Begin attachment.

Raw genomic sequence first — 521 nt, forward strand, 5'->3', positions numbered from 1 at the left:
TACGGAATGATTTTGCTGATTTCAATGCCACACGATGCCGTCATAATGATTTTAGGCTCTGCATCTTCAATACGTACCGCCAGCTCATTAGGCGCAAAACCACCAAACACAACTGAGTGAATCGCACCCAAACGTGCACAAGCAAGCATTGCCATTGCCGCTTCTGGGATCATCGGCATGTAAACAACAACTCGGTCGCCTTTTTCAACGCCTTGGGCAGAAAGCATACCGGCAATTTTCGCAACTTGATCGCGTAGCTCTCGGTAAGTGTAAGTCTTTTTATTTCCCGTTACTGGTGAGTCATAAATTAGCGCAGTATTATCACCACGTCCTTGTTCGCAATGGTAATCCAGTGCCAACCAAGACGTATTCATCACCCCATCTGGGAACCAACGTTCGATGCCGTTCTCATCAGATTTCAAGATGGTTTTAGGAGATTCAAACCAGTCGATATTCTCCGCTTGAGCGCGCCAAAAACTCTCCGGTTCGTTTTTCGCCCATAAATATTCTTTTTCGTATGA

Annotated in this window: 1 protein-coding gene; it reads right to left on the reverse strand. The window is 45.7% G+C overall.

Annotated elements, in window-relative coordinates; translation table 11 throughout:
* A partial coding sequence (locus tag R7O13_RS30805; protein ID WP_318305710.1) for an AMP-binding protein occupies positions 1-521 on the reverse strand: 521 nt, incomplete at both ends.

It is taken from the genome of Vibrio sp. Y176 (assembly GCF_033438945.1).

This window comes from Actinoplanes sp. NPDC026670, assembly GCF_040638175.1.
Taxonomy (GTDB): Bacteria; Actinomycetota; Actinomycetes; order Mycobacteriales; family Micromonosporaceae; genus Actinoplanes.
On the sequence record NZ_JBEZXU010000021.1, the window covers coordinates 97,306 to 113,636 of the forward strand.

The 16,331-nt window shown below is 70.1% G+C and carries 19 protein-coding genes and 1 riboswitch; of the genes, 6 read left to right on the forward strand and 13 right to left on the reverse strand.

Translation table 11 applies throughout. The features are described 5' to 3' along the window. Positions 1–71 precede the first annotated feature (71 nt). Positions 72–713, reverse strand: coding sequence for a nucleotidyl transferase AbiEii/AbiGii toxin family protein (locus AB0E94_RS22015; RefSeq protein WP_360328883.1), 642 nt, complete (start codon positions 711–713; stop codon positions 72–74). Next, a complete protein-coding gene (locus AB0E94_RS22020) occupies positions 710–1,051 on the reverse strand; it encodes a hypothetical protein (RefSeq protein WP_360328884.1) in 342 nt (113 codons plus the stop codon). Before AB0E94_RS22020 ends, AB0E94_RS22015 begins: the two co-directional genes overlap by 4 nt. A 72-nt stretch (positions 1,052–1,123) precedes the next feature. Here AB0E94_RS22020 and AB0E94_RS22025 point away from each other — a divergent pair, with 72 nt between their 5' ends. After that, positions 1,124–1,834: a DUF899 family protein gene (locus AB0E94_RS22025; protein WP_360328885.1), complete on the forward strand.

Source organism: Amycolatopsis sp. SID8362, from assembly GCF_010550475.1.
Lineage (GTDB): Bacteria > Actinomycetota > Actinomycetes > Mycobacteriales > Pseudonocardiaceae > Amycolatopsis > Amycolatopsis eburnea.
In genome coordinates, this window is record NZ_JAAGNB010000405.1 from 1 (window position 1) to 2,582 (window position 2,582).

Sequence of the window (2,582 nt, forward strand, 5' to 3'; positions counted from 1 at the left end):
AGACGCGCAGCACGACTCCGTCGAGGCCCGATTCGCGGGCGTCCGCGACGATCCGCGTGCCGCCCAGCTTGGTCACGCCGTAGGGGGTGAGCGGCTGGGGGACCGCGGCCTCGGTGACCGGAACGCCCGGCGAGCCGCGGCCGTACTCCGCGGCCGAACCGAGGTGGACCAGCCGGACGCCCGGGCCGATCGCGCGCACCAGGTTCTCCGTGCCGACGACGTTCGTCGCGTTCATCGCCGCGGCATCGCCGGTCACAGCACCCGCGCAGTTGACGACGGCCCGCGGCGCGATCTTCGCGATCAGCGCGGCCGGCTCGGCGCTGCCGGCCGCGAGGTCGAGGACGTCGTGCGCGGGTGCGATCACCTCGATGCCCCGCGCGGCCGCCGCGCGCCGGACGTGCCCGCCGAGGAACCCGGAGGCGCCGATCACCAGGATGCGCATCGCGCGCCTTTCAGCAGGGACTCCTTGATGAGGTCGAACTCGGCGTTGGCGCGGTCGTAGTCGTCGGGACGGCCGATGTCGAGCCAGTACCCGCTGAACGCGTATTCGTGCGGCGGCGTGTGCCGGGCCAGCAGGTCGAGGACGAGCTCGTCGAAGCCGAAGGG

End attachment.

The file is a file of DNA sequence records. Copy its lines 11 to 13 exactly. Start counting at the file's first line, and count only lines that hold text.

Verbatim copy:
Translation table 11 applies throughout. The features are described 5' to 3' along the window. Positions 1–71 precede the first annotated feature (71 nt). Positions 72–713, reverse strand: coding sequence for a nucleotidyl transferase AbiEii/AbiGii toxin family protein (locus AB0E94_RS22015; RefSeq protein WP_360328883.1), 642 nt, complete (start codon positions 711–713; stop codon positions 72–74). Next, a complete protein-coding gene (locus AB0E94_RS22020) occupies positions 710–1,051 on the reverse strand; it encodes a hypothetical protein (RefSeq protein WP_360328884.1) in 342 nt (113 codons plus the stop codon). Before AB0E94_RS22020 ends, AB0E94_RS22015 begins: the two co-directional genes overlap by 4 nt. A 72-nt stretch (positions 1,052–1,123) precedes the next feature. Here AB0E94_RS22020 and AB0E94_RS22025 point away from each other — a divergent pair, with 72 nt between their 5' ends. After that, positions 1,124–1,834: a DUF899 family protein gene (locus AB0E94_RS22025; protein WP_360328885.1), complete on the forward strand.

Source organism: Amycolatopsis sp. SID8362, from assembly GCF_010550475.1.
Lineage (GTDB): Bacteria > Actinomycetota > Actinomycetes > Mycobacteriales > Pseudonocardiaceae > Amycolatopsis > Amycolatopsis eburnea.